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Building The Amp Rack

I wanted a good way to display the two Power 1500bd amps while also utilizing the end caps and link to hide all the necessary wires. You really donít see the end caps and links being incorporated into amps now a days but I really like how clean you can make your install look and I miss it. Most amps now just have the inputs hanging out the sides or bottom of the amp and itís hard to hide wires and rca cables. The incorporation of end caps and links into amplifier design has unfortunately been lost due to car audio companies wanting to make the cheapest amplifiers possible. The way an amplifier looks seems to have little to no importance to them. Today most amps look the same and to a person like me who remembers the old school amps, this is sad.

Here we have my absolute favorite mono block amplifier of all time. I could go on and on about why I love this amp but Iíll just stick to a brief summary. The made in the USA Rockford Fosgate Power 1500bd was and is an absolute power house. It is rated at 1500 watts rms at 2 ohms but every birth sheet I have seen has been well over 1750 watts rms. As well as being a beautiful and powerful piece of equipment, these amps were built like tanks. Both of these are well over 10 years old and work just like they did when they were brand new. With the amps being built in China and Korea today, youíre lucky if you get 6 months to a year out of them. They definitely donít make them like this anymore.

Here is a picture of the link that Iíll be using with these amps. It will go in between the two making them look like one big amp. Very cool in my opinion.

Here is the volt meter that replaces the RF logo piece in the middle of the link. This is wired directly into the power input of your amp so you get the voltage reading right where you need it. Very useful and also very cool.

I decided that the best place for me to mount the amps would be on the back of the box. I know that this is not the ideal place to put them but this was the only place I had that would allow me to show them off like I wanted to. I took extra precautions against excessive vibrations from the enclosure as youíll see later in the build.

The amp rack started as an old piece of ĺĒ mdf that I had used in a previous build that was cut to fit the back of the box. It was painted but that really didnít matter as I was planning on carpeting it anyhow.

The next thing I wanted to do was cut out holes for the wires for the amplifiers to pass through. Then I used a router and cut channels for all the wiring for the amps and the speaker terminals to lay in.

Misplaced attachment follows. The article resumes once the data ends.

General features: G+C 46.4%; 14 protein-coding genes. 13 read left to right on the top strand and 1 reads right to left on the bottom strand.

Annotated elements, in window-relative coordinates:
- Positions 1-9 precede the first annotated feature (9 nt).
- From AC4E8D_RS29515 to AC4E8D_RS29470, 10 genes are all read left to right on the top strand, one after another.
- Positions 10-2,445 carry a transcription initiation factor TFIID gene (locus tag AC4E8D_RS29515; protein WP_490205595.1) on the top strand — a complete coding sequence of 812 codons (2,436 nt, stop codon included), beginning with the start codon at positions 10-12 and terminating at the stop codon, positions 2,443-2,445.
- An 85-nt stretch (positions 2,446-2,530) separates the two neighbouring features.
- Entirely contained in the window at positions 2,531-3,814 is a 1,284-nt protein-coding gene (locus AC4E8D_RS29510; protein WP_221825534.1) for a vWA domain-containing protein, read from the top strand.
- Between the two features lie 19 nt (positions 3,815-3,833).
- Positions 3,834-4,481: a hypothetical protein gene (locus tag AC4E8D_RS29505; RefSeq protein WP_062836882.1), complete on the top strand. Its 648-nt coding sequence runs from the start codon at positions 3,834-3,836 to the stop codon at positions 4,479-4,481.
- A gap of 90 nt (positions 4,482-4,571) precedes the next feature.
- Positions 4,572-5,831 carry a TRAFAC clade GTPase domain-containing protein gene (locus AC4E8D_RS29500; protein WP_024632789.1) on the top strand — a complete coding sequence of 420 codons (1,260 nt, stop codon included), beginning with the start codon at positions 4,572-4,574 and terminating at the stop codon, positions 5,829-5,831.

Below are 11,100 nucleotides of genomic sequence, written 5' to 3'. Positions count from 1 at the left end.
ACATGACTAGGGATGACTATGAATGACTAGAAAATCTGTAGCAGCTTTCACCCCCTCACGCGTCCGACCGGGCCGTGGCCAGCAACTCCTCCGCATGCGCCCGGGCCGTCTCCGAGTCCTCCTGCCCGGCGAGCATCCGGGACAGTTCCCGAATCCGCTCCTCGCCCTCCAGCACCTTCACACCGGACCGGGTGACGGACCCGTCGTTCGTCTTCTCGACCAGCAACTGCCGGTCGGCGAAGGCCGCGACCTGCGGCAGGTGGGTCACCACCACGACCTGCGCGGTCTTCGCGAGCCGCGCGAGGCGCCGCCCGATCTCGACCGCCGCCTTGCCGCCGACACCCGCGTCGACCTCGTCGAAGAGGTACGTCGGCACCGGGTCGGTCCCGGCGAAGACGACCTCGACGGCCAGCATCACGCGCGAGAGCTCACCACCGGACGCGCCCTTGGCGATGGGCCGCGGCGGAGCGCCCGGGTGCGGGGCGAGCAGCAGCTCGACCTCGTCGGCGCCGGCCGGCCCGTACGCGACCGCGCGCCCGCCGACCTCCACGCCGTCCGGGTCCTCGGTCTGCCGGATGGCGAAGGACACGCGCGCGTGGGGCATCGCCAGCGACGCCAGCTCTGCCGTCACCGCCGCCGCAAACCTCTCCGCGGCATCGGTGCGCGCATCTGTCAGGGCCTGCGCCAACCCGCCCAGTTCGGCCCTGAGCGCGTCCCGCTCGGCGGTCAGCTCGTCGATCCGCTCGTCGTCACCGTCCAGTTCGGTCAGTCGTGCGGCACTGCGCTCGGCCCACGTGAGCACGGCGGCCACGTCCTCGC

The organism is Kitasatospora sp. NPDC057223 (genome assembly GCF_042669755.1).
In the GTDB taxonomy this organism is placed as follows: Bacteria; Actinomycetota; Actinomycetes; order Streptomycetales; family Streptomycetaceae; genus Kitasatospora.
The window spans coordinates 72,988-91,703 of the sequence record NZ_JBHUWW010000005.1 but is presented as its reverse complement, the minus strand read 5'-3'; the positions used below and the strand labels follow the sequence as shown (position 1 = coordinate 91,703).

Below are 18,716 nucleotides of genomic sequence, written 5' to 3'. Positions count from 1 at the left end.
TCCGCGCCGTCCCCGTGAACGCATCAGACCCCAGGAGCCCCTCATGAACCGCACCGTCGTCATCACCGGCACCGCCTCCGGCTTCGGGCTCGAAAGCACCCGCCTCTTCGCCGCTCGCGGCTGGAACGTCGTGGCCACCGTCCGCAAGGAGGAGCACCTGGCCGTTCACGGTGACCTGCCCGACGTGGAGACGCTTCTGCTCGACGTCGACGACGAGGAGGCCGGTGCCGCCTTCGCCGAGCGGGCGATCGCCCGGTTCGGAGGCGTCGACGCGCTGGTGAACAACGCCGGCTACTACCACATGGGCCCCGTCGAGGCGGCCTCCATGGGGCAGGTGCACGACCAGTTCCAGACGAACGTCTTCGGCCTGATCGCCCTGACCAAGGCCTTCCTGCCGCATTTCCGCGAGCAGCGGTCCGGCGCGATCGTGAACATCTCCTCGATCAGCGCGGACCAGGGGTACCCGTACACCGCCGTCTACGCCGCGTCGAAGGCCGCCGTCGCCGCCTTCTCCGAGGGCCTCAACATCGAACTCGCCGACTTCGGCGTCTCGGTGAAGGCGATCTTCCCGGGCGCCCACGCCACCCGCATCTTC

After carpeting the panel I decided to apply some extra Second Skin Luxury Liner Pro I had lying around between the enclosure and the amp rack. The LLP has a thick foam layer with a really thick rubber backing and should help keep vibrations from the enclosure from affecting the amps too bad. I again used the 3M Super 77 Spray Adhesive and roller to make sure it was attached to the amp rack.

At this point Iím going to have to stop again and talk about how cool the old school gear was. This next picture is of the Rockford Fosgate Triple X RCA Cables. These are by far the coolest RCA cables I have ever seen. Again, sadly, you donít see stuff like this anymore. The main cable body on these is as thick as the RF 2 gauge wire I used on the amps. These cables also feature Gamma Geometry which uses three wires (oneís a dummy) and unlike twisted pair designs, the conductors repeatedly cross each other closer to the optimum 90 degrees for better noise cancelling.

Hereís a closer look at the RF logo that then leads into the split of the two individual cables.

Here is the coolest part about these cables. The ends on these have a diamond cut RF logo in them. In the logos is a red and white metallic flake looking paint. Iím not sure how well it shows up in the pictures but itís absolutely terrific looking. When these cables first came out the .5 meter ones retailed for $59.99 and the 6 meter ones were $119.99. Certainly a lot of money for a set of cables but Iíve yet to find another set that out perform these on any level.

End rant, back to the amp rack. The next step was to run all the wires through the channels I had made before. These wires included four runs of 2 gauge, two sets of rca cables, remote wires and speaker wires. I ended up using some metal staples to hold them in place and the screwed the panel onto the back of the enclosure.

At this point I decided it would be a good idea to hook up the volt meter and make sure it worked considering it is over 10 years old.

After making sure it was working I went ahead and removed the RF logo from the link and installed the volt meter.

Since I still had some Luxury Liner Pro left over I decided to go ahead and use another layer to pad the amps themselves. I figured it couldnít hurt and the more vibrations I could cut out the better.